This is not to suggest that messages are not important.... messages can contain hints of code, misdirection of code, can even be presented or believed as code by the sender..... but they are not code.
I thought I'd provide a few examples of code/message relation from a few insiders who were nice enough to share them with me....
... and we're off...
This is one from a gal who works at my bank : Let me see if I can find someone here who would like to help you with that
This is one from my sister who is a teacher at a " high risk demographic " elementary school in response to a colleague's query, "so, how did it go ?" regarding an interaction with a parent : about how you'd expect
This is one from me when I have to inquire after why something was done the way it was: I'd like you to walk me through your decision making process on this one

now, see if you can match the code below to the messages above

what the hell were you thinking
you're an asshole and no one here wants to deal with you
I figured it would go badly and I was not surprised ( you eedjit)

These are somewhat mundane and humourous examples; code can also be quite serious, deadly serious in some contexts. Not to be taken lightly, and not to be dismissed. Teaching me about code and ways to read it have been some of the best gifts Richard has given me, in addition to his wonderful friendship and mentorship.

of course, I welcome message/code examples others would like to share....

Sunday, December 27, 2009


is not luxury

Audre Lorde, Chosen Poems, Old and New; 1982

Saturday, December 26, 2009

irreverent review

As soon as you enter the reception area, you know that something singularly special awaits you. You might even feel breathless, your emotions all aflutter. It's not every day that a gal will be able to say that she had an experience that was memorable ( unforgettable, even? ) across so many dimensions of self.

The warmth of the encounter is foreshadowed by the care invested in the decor--steel grey on charcoal grey on dove grey, a homogeneity of carpet and drapes that screams tranquility and comfort. This is further underscored by the almost blissfully impersonal neutrality of the efficiently multi-tasking woman you encounter at the check-in desk who adds to your anticipation with her excrutiating deliberateness, the focus she gives to the rhythmic phone chimes rivaled only by her ongoing fascination with her glossy, French manicured nails. These she also taps to punctuate the meaningfulness of the interaction. Once you have been sufficiently groomed and processed, she then ushers you into the inner sanctum. This is what you have been waiting for, after all, and any behaviour you have encountered thus far has doubtless been administered in the service of the fullness of the experience. This space offers a dramatic contrast to the reception area, with thoughtfully arranged stools and counter tops in stark creams and polished chrome, an artfully saucy changing area and an even more enticing black leather examining table, nestled lovingly within a circle of foot rests and trays of stainless steel utensils. Nothing is left to chance, however, and your sensory needs are further nurtured by the crackling and wrinkling of paper sliding around under your butt and an equally crunchy cover sheet which you grasp tightly under your chin. The room temperature, just cool enough to stimulate shivering, completes the effect.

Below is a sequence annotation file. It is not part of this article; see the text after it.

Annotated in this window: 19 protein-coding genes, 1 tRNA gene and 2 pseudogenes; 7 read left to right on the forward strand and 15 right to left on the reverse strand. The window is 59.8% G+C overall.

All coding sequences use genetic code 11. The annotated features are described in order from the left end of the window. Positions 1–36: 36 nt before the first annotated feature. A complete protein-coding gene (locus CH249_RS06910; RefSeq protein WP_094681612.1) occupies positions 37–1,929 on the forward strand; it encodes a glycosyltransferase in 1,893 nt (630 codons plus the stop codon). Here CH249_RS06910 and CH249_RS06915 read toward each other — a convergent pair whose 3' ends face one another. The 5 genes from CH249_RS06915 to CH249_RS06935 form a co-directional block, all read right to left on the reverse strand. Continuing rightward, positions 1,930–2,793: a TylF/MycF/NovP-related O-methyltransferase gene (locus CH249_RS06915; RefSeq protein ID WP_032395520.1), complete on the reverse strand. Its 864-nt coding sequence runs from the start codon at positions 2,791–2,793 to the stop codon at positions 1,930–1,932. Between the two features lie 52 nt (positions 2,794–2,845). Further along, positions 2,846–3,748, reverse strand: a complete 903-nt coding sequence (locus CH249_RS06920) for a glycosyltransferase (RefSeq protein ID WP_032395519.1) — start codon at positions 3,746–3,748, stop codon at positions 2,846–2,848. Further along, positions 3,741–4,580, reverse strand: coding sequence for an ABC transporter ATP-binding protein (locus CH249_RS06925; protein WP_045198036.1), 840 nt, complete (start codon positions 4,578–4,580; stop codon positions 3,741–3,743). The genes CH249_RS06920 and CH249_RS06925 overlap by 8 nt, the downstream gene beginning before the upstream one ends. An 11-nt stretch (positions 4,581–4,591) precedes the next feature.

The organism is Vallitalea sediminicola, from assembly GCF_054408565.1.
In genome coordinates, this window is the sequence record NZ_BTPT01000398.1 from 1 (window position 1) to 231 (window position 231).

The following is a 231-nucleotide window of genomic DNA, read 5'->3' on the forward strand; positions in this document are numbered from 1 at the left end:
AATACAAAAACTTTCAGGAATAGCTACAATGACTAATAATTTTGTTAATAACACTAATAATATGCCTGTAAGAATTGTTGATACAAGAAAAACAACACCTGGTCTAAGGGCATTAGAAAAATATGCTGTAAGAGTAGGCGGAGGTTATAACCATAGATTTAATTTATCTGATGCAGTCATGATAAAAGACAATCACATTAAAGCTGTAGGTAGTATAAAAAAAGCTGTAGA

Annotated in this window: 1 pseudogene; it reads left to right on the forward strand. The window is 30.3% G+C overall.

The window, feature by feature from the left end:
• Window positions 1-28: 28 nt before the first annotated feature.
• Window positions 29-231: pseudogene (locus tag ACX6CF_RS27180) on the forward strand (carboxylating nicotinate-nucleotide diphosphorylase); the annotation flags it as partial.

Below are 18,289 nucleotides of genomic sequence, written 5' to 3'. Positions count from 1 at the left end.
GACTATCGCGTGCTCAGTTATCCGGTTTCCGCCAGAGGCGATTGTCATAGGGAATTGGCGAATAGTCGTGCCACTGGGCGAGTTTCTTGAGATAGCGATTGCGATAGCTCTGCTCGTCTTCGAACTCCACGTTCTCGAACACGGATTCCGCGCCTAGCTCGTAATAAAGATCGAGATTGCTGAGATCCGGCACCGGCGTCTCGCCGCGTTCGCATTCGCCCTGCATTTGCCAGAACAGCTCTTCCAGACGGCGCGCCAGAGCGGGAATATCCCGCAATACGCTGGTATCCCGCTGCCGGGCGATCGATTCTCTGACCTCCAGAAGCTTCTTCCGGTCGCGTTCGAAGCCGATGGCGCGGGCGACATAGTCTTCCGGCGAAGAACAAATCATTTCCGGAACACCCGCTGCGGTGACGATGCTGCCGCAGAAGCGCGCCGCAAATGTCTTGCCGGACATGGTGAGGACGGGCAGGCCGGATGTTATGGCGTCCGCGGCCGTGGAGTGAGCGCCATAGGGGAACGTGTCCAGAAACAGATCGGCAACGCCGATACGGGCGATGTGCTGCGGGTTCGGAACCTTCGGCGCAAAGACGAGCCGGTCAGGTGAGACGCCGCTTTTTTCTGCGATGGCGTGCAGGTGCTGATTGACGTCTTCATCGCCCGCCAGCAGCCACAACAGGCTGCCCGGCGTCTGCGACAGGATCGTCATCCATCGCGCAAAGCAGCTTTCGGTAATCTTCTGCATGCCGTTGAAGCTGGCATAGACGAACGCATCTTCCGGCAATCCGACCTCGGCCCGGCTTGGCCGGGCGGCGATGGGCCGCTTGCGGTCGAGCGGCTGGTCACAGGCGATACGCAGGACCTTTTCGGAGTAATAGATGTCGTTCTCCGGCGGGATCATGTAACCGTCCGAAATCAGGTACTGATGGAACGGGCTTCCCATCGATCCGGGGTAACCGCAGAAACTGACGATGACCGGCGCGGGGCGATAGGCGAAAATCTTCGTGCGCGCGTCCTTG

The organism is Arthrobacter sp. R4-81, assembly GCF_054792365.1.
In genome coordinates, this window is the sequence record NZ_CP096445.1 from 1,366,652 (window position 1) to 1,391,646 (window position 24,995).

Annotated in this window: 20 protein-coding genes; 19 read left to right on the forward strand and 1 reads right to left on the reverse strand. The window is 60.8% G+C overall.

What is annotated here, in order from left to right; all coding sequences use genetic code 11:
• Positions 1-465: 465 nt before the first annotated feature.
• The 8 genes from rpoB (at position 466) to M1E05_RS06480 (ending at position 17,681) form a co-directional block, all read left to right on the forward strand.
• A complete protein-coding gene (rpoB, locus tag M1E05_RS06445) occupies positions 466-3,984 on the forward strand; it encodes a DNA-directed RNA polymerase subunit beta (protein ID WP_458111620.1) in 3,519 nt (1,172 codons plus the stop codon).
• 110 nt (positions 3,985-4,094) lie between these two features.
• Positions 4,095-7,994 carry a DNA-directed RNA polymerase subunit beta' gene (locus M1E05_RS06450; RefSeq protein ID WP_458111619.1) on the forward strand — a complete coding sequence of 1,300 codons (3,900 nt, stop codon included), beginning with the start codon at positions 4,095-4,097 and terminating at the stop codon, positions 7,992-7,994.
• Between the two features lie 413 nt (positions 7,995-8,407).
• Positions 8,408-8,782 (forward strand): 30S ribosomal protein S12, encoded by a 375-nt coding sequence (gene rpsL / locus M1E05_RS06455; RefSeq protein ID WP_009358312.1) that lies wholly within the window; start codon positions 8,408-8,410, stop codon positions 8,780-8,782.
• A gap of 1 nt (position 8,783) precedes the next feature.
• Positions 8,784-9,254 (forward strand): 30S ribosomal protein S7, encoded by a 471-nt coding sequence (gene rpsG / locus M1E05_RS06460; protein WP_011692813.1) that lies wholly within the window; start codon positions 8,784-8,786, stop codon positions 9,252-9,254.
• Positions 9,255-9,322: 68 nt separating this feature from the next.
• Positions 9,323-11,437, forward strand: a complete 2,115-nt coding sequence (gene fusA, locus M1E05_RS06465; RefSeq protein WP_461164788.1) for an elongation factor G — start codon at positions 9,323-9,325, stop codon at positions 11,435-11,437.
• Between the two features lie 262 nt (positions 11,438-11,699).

The lights dim gradually as the maestro arrives, sits on a stool and slides towards the table, the tails of his white coat swaying even as the sound of vinyl gloves snapping into place signals the beginning of the performance. Mere words are deemed superfluous in this arena; rather, he ceremoniously places his helmet on his head, turns on the light and leans in....
Bracing yourself, you believe you hear the word " relax" (m)uttered with all the dispassionate interest the situation calls for, and you realize he has spared you the indignity of a wordless first act and instead has gone straight to the main attraction.

Here, dear reader, I pause to give you a moment so consider the scene in all its glory before bringing it to its conclusion and denouement. You, on your back, swaddled in squeaking paper, feet anchored in stirrups, the maestro in his miner's helmet, unseen behind the paper drape suspended by your hastily and obediently bent knees, leaning slightly to his right, rummaging for instruments.... scene set? just exhale, now, and let it happen. While it is unseemly to do so, you gasp out loud as you are pierced by what feels like a spatula shaped icicle. Maestro lingers over the positioning and adjusting so as not to rush you through the exquisite agony of the moment...
and then.... with as little ceremony and as much speed as is humanly possible, the instrument is withdrawn and the sounds of dismissal ensue with a sequence of noises as inhuman as they are efficient: steel crashing into a dry, shining sink, gloves swishing with tissue paper whispers into a yawning waste receptacle, helmet thudding onto the tray and stool wheels whirring towards the dimmer switches near the exit, click of door..... full lights, you blink and shiver and slowly straighten your legs.

A few words to guide you should you choose to attend another performance. Since these experiences will likely have recurring patterns, exercise control where you have it....
* lower your expectations regarding eye contact and courtesy from pre-event staff
* choose a maestro with small hands and no sign of a refrigeration unit in or near the event arena
* leave immediately at the mention of any references to matching carpet and drapes
* and gentlemen, if you'd like an empathy experience, ask your proctologist or GP to store the surgical gloves in the deep freeze overnight before your next prostate exam

Happy Trails, fun seekers !!

Thursday, December 24, 2009